On the whole, the legislated obsolescence of analog television is a fine idea. Most Americans (about 92 million, or 85 percent of the viewing populace) subscribe to satellite or cable services anyway, while the remaining 15 percent – about 16 million people – are still watching over-the-air.

Abandoned frequencies will be earmarked for public safety or auctioned on the open market, perhaps for billions. Analog goes “off the air” in February 2009; by then, nonsubscribers should be able to acquire a $50 digital converter with a $40 subsidy from the federal government.

Or, consumers can buy a new digital television to capture the “breathtaking” viewing vistas available through digital and high-definition signals, as described to the Capitol News Service last week by Suzanne Goucher, president of the Maine Association of Broadcasters.

Given that average Americans watch four hours of television daily, say the Nielsen ratings, it’s possible many old sets will be trashed, not converted. (For the same reason television repairmen are scarce – it’s easier to buy new.)

So, what happens to all these junk televisions? It’s a good question federal, state and local governments need to be ready to answer. The situation is particularly interesting in Maine, which adopted new television recycling laws in July 2006.

Dumping televisions into landfills is now illegal in the Pine Tree State; instead, televisions with cathode ray tubes are “universal waste,” subject to disposal at the manufacturers’ expense. Though several states now prohibit television landfilling, this “take-back” program is shared by only one other state – Washington.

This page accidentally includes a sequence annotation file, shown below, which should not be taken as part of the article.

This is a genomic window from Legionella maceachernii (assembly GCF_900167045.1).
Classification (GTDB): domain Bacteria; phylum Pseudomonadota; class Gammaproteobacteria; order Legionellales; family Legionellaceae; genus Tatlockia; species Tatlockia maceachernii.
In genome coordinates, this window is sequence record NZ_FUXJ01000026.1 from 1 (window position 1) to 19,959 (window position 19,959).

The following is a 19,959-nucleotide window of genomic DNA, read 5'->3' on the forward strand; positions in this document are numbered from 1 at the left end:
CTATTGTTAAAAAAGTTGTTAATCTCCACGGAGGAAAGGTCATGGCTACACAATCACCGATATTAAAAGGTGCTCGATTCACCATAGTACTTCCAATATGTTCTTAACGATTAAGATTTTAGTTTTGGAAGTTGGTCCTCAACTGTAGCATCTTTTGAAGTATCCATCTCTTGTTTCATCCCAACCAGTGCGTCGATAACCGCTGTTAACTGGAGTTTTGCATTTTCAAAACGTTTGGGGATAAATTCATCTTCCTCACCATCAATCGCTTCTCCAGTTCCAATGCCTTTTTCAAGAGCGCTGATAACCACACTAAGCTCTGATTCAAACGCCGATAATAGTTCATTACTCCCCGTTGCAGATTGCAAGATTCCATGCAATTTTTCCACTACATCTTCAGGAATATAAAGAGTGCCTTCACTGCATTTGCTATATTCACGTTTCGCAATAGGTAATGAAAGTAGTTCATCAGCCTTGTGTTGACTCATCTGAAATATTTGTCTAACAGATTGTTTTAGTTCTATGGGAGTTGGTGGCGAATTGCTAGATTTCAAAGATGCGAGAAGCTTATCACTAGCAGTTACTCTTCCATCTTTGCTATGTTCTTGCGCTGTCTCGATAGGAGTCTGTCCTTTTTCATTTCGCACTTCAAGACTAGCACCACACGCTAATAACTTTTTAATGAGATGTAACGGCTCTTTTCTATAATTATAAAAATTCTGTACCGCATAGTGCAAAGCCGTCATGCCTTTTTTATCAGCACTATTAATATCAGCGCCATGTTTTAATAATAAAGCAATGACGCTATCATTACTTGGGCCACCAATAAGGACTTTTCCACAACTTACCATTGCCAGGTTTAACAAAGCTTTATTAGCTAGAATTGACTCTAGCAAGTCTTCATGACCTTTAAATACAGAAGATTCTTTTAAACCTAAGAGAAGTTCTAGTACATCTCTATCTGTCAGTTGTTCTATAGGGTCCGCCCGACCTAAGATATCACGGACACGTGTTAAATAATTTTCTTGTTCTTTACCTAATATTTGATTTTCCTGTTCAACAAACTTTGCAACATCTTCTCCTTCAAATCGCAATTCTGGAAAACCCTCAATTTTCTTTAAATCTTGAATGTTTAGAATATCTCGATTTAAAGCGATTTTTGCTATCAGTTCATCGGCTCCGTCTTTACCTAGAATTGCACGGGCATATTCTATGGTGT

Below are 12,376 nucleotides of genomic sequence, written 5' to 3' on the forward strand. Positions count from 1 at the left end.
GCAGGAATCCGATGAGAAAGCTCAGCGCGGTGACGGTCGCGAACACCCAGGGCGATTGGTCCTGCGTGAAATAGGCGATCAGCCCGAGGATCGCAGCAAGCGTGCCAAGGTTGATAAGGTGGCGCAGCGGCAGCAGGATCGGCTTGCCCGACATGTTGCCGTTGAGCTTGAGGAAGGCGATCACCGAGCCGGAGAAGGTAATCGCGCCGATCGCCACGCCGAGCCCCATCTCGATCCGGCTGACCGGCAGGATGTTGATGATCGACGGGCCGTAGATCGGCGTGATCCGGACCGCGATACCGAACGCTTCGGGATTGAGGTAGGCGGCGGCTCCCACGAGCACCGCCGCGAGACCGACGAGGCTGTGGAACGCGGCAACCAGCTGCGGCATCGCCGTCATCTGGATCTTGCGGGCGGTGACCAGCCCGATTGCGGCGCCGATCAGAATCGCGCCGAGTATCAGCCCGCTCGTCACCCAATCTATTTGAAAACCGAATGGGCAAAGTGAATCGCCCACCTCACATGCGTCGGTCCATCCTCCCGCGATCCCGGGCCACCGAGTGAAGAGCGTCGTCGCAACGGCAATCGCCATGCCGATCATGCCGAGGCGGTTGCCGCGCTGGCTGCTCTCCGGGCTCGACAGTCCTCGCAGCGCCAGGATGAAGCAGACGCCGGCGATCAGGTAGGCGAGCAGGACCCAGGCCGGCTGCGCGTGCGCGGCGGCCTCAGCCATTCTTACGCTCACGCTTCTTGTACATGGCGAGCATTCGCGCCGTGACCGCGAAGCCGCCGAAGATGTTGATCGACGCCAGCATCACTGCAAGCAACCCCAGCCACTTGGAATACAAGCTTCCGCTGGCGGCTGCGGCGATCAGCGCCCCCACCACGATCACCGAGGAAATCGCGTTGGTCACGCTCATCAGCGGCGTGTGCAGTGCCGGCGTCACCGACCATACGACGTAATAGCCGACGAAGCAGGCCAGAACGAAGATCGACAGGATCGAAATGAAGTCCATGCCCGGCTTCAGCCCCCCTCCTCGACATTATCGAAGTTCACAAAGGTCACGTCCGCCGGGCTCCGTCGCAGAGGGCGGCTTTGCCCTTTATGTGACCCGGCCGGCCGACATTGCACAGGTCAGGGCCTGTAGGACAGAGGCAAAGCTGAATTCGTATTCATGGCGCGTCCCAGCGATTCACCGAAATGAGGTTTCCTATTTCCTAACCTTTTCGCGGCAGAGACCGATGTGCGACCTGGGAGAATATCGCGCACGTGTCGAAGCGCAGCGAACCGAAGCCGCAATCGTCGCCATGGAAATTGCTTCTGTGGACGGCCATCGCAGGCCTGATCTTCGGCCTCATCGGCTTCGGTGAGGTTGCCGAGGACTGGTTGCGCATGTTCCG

Once taken from the transfer station by an approved handler, the television makers become responsible for disposal. Some industry groups opposed this law, which had strong environmentalist support, because of television market growth and certain consumer disposal habits.

The average junked television is almost old enough to vote: 17, according to industry research. And now more than 125 television manufacturers distribute in the United States, 70 percent more than the mid-1980s. Federal studies say 285 million televisions are playing nationwide – about 2.8 per household.

With hundreds of millions of televisions being used, and maybe millions more cluttering basements and attics, the potential exists with this technology revolution for a disposal scenario that could redefine “Trash TV” forever.

This an important side effect to this otherwise progressive federal action. Emergency communication limitations have been exposed by disaster – like 9/11 and Hurricane Katrina – and the upcoming airwave auction, which has media and technology companies salivating, could be an economic and technological boon.

Yet the fiscal and environmental costs of perhaps dealing with millions of junked televisions must be addressed. For Maine, this could mean a stress test – that’s only 18 months away – of its infant mandated television recycling and take-back laws, and for local transfer stations as disposal points for universal wastes.

How this plays out promises to be must-see TV.

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